Execution as Efficiency Versus  Execution as Learning
Leaders provide answers   Leaders set direction and articulate the mission.
Employees follow directions   Employees (usually in teams) discover answers.Employees (usually in teams) discover answers.
Optimal work processes are designed and set up in advance.   Tentative work processes are set up as a starting point.
New work processes are developed infrequently; implementing change is a huge undertaking.   Work processes keep developing; small changes - experiments and improvements - are a way of life.
Feedback is typically one-way (from boss to employee) and corrective ("you're not doing it right").   Feedback is always two-way; the boss gives feedback in coaching and advice; team members give feedback about what they're learning from doing the (ever-changing) work.Feedback is always two-way; the boss gives feedback in coaching and advice; team members give feedback about what they're learning from doing the (ever-changing) work.
Problem solving is rarely required: judgement is not expected; employees ask managers when they are unsure. Problem solving is constantly needed, so valuable information is provided to guide employees' judgment.
Fear (of the boss or of consequences) is often part of the work environment and generally does not appreciably harm the quality of execution; it may even motivate effort and attentiveness in those facing an otherwise dull task. Fear cripples the learning process: it inhibits the experimentation, lowers awareness of options, and discourages people from sharing and analyzing insights, questions, and problems.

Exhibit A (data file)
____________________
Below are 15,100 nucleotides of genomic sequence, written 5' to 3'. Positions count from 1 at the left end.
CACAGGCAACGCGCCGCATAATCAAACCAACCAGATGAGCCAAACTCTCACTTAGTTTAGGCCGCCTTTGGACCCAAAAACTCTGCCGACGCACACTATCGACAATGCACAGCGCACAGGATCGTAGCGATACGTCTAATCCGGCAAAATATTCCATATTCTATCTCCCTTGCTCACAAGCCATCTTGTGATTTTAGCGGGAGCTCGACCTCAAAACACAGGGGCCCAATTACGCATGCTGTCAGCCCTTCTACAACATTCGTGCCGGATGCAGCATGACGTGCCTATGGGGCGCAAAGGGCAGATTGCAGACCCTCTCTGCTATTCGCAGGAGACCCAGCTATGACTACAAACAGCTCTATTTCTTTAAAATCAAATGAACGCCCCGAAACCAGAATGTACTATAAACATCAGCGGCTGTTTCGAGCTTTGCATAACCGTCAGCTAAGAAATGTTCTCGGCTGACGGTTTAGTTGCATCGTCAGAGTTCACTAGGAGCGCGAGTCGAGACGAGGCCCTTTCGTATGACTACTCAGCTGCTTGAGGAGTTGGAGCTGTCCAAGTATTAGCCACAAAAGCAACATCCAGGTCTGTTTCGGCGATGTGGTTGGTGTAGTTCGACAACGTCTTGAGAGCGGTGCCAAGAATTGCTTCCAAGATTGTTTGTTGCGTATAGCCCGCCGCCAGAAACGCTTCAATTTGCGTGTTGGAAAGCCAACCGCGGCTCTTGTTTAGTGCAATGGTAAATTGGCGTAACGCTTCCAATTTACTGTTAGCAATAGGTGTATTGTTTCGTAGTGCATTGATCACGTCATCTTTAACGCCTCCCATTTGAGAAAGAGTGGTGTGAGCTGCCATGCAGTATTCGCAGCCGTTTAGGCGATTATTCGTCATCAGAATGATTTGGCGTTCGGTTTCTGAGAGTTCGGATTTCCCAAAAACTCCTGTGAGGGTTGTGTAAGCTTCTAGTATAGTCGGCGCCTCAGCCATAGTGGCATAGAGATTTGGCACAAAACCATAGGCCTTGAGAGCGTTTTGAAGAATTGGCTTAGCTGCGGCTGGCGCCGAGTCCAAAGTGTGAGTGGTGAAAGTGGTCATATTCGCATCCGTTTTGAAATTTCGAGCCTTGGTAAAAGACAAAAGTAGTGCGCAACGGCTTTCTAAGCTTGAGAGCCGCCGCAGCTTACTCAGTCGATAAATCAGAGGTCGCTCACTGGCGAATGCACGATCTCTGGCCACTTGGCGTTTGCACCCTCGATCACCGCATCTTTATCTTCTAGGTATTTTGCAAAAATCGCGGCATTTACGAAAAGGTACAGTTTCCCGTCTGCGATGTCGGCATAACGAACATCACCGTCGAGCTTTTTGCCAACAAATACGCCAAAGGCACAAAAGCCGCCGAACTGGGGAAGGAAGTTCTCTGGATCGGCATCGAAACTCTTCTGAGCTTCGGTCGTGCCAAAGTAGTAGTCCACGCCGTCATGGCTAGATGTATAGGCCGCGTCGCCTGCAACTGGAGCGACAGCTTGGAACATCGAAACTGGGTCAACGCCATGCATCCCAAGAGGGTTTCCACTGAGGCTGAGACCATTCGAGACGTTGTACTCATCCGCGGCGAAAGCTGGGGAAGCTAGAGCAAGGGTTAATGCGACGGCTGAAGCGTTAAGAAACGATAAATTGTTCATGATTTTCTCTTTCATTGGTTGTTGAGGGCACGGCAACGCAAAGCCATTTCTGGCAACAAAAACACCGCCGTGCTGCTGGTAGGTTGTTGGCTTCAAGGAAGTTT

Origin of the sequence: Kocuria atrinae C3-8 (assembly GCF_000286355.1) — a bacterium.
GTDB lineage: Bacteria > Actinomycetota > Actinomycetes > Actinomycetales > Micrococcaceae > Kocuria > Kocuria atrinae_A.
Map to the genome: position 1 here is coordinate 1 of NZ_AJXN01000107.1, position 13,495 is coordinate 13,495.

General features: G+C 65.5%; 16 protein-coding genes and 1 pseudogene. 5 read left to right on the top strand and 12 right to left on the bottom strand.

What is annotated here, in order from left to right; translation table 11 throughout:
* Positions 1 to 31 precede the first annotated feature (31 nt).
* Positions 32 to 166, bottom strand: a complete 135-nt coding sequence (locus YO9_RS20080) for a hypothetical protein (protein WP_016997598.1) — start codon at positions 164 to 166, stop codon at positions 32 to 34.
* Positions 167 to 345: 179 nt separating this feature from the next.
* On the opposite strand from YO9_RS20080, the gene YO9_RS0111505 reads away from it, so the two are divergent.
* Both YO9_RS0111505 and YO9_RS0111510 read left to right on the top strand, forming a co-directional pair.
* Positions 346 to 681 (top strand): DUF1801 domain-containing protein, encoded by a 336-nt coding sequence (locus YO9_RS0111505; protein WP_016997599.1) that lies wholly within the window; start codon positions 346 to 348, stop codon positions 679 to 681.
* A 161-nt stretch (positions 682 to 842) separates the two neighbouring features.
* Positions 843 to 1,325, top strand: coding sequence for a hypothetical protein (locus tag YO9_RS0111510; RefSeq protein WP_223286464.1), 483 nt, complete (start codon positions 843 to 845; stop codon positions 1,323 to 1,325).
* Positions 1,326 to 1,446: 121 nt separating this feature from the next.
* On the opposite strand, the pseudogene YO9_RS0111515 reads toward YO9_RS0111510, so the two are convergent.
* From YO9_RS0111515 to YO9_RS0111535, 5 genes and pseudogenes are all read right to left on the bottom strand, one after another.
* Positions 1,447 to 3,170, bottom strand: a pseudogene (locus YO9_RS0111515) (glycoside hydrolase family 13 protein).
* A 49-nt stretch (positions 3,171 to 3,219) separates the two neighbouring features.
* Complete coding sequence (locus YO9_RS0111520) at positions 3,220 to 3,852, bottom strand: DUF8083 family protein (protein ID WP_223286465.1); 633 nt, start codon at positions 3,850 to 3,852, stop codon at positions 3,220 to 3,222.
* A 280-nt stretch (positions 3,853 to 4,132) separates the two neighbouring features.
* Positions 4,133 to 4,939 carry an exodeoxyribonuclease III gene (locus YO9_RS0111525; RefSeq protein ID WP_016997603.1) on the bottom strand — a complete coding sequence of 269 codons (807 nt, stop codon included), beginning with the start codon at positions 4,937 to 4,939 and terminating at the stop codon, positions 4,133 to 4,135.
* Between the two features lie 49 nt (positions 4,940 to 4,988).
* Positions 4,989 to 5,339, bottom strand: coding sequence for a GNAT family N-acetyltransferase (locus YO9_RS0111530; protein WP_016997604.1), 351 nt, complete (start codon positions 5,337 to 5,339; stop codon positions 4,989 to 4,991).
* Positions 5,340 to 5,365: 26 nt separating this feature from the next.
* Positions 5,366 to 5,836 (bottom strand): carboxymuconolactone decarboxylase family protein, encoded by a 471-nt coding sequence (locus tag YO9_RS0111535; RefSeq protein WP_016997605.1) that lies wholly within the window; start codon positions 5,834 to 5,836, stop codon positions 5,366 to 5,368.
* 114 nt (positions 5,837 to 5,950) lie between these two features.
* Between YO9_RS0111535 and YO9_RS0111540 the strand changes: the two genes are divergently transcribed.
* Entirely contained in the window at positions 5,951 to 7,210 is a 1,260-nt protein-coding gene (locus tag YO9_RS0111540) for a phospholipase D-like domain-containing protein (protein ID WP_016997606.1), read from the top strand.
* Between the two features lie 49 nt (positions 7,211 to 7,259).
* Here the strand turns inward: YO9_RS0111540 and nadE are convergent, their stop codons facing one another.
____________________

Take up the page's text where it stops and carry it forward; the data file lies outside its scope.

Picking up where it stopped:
Table 1. Based on Edmondson (2008)

Organizations and change, a paradox? A plea for a paradigm shift.
These examples suggest that organizations have to wake up and make a change if they want to keep making a difference in the emerging work paradigm. In some cases, they may not even have a choice if they want to continue to exist at all. So the wake up call is that organizations have to change, before they are made to. Companies that excel are willing to change. They are open to new insights, from within as well as from the outside, says Tom Peters (2010).

Robert Chia (1999) discusses the essential shift we need to make in our thinking about change. To stop perceiving change in terms of stability, as in “the only thing that is constant, is change.” After all, this thought (based on Heraclites’ panta rhei) still has stability as its premise.

The dominant approach to the analysis of change continues to view the latter as something ‘exceptional’ rather than as a sine qua non of all living systems, including especially social systems. There has been little attempt to understand the nature of change on its own terms and to treat stability, order and organization as exceptional states. (Chia, 1999)